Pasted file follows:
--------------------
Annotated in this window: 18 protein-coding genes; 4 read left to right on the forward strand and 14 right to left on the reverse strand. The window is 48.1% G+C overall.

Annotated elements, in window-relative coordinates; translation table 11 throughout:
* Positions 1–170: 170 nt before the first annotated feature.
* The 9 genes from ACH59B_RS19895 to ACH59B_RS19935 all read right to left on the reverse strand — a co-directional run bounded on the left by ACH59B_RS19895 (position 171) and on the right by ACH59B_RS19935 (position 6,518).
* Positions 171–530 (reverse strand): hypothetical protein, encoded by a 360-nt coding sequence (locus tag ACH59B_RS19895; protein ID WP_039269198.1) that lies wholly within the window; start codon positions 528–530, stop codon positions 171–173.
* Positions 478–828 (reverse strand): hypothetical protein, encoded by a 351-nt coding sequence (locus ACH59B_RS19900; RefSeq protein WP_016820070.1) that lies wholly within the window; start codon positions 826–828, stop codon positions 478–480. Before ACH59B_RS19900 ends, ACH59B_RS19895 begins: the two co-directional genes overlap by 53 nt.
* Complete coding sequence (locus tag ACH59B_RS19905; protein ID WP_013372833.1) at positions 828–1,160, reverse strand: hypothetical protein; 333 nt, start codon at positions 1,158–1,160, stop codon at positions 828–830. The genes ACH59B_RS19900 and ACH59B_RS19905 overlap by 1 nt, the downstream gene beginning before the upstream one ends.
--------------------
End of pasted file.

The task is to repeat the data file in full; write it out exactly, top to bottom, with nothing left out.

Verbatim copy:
Annotated in this window: 18 protein-coding genes; 4 read left to right on the forward strand and 14 right to left on the reverse strand. The window is 48.1% G+C overall.

Annotated elements, in window-relative coordinates; translation table 11 throughout:
* Positions 1–170: 170 nt before the first annotated feature.
* The 9 genes from ACH59B_RS19895 to ACH59B_RS19935 all read right to left on the reverse strand — a co-directional run bounded on the left by ACH59B_RS19895 (position 171) and on the right by ACH59B_RS19935 (position 6,518).
* Positions 171–530 (reverse strand): hypothetical protein, encoded by a 360-nt coding sequence (locus tag ACH59B_RS19895; protein ID WP_039269198.1) that lies wholly within the window; start codon positions 528–530, stop codon positions 171–173.
* Positions 478–828 (reverse strand): hypothetical protein, encoded by a 351-nt coding sequence (locus ACH59B_RS19900; RefSeq protein WP_016820070.1) that lies wholly within the window; start codon positions 826–828, stop codon positions 478–480. Before ACH59B_RS19900 ends, ACH59B_RS19895 begins: the two co-directional genes overlap by 53 nt.
* Complete coding sequence (locus tag ACH59B_RS19905; protein ID WP_013372833.1) at positions 828–1,160, reverse strand: hypothetical protein; 333 nt, start codon at positions 1,158–1,160, stop codon at positions 828–830. The genes ACH59B_RS19900 and ACH59B_RS19905 overlap by 1 nt, the downstream gene beginning before the upstream one ends.